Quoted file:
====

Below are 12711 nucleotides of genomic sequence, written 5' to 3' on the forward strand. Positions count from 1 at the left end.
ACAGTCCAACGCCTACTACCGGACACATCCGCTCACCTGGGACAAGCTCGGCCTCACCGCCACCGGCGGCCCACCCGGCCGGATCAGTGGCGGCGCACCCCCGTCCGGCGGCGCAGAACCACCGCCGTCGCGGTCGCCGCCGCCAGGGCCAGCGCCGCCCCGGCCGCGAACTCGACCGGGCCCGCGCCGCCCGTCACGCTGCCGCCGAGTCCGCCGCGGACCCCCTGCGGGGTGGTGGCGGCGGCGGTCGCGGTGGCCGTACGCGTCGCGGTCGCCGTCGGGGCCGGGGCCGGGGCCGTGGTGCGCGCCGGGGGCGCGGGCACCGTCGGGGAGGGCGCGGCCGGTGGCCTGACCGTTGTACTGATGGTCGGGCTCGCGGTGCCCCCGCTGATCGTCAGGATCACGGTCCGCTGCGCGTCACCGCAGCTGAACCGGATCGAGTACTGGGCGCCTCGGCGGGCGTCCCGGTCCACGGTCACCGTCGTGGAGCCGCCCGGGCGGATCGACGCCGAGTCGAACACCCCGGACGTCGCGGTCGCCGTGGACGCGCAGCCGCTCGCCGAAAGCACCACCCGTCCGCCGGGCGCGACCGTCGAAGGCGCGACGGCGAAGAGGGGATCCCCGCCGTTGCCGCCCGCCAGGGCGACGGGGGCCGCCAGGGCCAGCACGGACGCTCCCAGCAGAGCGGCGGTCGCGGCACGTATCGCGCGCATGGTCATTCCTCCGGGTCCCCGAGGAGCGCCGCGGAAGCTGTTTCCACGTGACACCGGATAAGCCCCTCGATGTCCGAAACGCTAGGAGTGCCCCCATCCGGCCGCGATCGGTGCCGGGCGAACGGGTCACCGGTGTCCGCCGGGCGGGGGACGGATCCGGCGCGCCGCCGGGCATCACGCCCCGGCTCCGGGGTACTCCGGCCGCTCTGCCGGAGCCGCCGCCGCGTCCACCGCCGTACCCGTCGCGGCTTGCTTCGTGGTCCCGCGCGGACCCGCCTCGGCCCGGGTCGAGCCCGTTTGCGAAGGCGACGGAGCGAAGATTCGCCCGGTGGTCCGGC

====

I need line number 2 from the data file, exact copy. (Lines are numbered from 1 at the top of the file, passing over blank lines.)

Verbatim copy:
ACAGTCCAACGCCTACTACCGGACACATCCGCTCACCTGGGACAAGCTCGGCCTCACCGCCACCGGCGGCCCACCCGGCCGGATCAGTGGCGGCGCACCCCCGTCCGGCGGCGCAGAACCACCGCCGTCGCGGTCGCCGCCGCCAGGGCCAGCGCCGCCCCGGCCGCGAACTCGACCGGGCCCGCGCCGCCCGTCACGCTGCCGCCGAGTCCGCCGCGGACCCCCTGCGGGGTGGTGGCGGCGGCGGTCGCGGTGGCCGTACGCGTCGCGGTCGCCGTCGGGGCCGGGGCCGGGGCCGTGGTGCGCGCCGGGGGCGCGGGCACCGTCGGGGAGGGCGCGGCCGGTGGCCTGACCGTTGTACTGATGGTCGGGCTCGCGGTGCCCCCGCTGATCGTCAGGATCACGGTCCGCTGCGCGTCACCGCAGCTGAACCGGATCGAGTACTGGGCGCCTCGGCGGGCGTCCCGGTCCACGGTCACCGTCGTGGAGCCGCCCGGGCGGATCGACGCCGAGTCGAACACCCCGGACGTCGCGGTCGCCGTGGACGCGCAGCCGCTCGCCGAAAGCACCACCCGTCCGCCGGGCGCGACCGTCGAAGGCGCGACGGCGAAGAGGGGATCCCCGCCGTTGCCGCCCGCCAGGGCGACGGGGGCCGCCAGGGCCAGCACGGACGCTCCCAGCAGAGCGGCGGTCGCGGCACGTATCGCGCGCATGGTCATTCCTCCGGGTCCCCGAGGAGCGCCGCGGAAGCTGTTTCCACGTGACACCGGATAAGCCCCTCGATGTCCGAAACGCTAGGAGTGCCCCCATCCGGCCGCGATCGGTGCCGGGCGAACGGGTCACCGGTGTCCGCCGGGCGGGGGACGGATCCGGCGCGCCGCCGGGCATCACGCCCCGGCTCCGGGGTACTCCGGCCGCTCTGCCGGAGCCGCCGCCGCGTCCACCGCCGTACCCGTCGCGGCTTGCTTCGTGGTCCCGCGCGGACCCGCCTCGGCCCGGGTCGAGCCCGTTTGCGAAGGCGACGGAGCGAAGATTCGCCCGGTGGTCCGGC